Alison Green is the Dear Abby of the work world. And questions like “My coworkers are having an affair, should I say something?” file into her inbox daily.
The former workplace manager turned advice-giver, started askamanager.org in 2007, and it spread though word of mouth. She now receives 50 questions a day, and answers 35 questions a week.
Here is the one on the coworkers and their steamy relationship:
“Our office is rife with gossip regarding a married man in our office and young single co-worker. The man has a brand new baby at home and knowing that he is having an affair behind his wife’s back is rather upsetting to some of us on moral and character grounds, but also it is making us uncomfortable (wife drops in sometimes) and is a distraction. They are not in a boss/reporting relationship but are peers. In addition they seem to take long lunches, are constantly using email and Microsoft communicator company software for endless chat sessions even though it’s not permitted for private activity.”
Alison’s answers are well thought out and lengthy, and picked this one like so many others, because it piqued her interest. Here is what she wrote to the person seeking her advice:
“I suppose if you’re determined to address this in some way…the best way to do it might be to tell the man (since he’s the married one) something like: “Hey Bill, I wanted to give you a heads-up that there’s a lot of gossip going around about you and Beth. I’m sure there’s nothing to it, but that kind of thing can really affect someone’s career, to say nothing of rumors getting back to your wife, so I wanted to make sure you knew.”
She wisely adds: “But overall, I think you want to be clear in your head about what is and isn’t your business. Sometimes things are irritating and offensive, but still not necessarily ours to get involved in.”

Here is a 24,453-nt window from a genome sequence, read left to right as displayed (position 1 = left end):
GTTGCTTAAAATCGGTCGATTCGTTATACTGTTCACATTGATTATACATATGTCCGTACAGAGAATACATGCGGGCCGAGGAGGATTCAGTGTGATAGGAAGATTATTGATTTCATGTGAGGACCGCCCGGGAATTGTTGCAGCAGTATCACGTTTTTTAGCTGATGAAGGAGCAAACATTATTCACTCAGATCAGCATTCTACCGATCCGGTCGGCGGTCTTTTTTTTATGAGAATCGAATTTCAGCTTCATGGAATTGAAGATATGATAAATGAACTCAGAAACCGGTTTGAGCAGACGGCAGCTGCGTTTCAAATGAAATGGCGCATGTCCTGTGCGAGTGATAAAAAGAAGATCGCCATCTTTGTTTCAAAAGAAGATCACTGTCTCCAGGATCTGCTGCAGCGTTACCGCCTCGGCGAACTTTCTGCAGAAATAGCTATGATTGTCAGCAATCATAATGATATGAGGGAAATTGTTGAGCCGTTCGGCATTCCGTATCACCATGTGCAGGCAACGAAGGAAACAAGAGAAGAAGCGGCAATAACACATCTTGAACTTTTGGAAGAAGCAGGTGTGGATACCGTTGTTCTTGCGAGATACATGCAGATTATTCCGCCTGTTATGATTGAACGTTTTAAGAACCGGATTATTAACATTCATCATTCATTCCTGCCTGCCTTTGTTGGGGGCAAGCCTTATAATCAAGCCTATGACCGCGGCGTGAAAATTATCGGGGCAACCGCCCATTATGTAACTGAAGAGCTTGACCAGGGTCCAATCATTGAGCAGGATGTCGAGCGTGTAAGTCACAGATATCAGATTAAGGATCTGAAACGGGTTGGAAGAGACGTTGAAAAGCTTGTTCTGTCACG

Alison tells Personal Space that she was driven to give advice after she saw people making the same mistakes over and over again, and that there was a role she could play in helping people do the right thing at work.
“There’s a real hunger out there for a place people can go to ask these questions,” she says. “What does my boss mean when they say this, and how do I deal with an annoying coworker are popular ones.”
She says her answers come from her experience as a manager and being a huge over thinker.
“I’ve always loved interactions between people. Awkwardness is also really interesting,” she says. “I just love breaking this stuff down.”
A “really weird question” will get her every time, she says, noting one recently where one employee was having continual chemotherapy treatments and her boss was showing up there to ask her work related questions. Another was from an employee whose coworker was writing a nasty blog about them. There's the office hugger. The employee who punched their coworker at the Christmas party.
A big question she gets is how to stop a coworker from doing an annoying habit—without talking to them about it.
“Well, you have to have the difficult conversation,” Alison laughs. “If you don’t want to have the awkward talk, you have to deal with the thing forever. People are hoping there’s a magic bullet so they don’t have to have the talk.”
Another issue is money related.
“Either there’s a workplace charity drive, or everyone goes out to lunch…stuff about digging into your wallet comes up a lot,” she says. “People think others think they are weird for speaking up."
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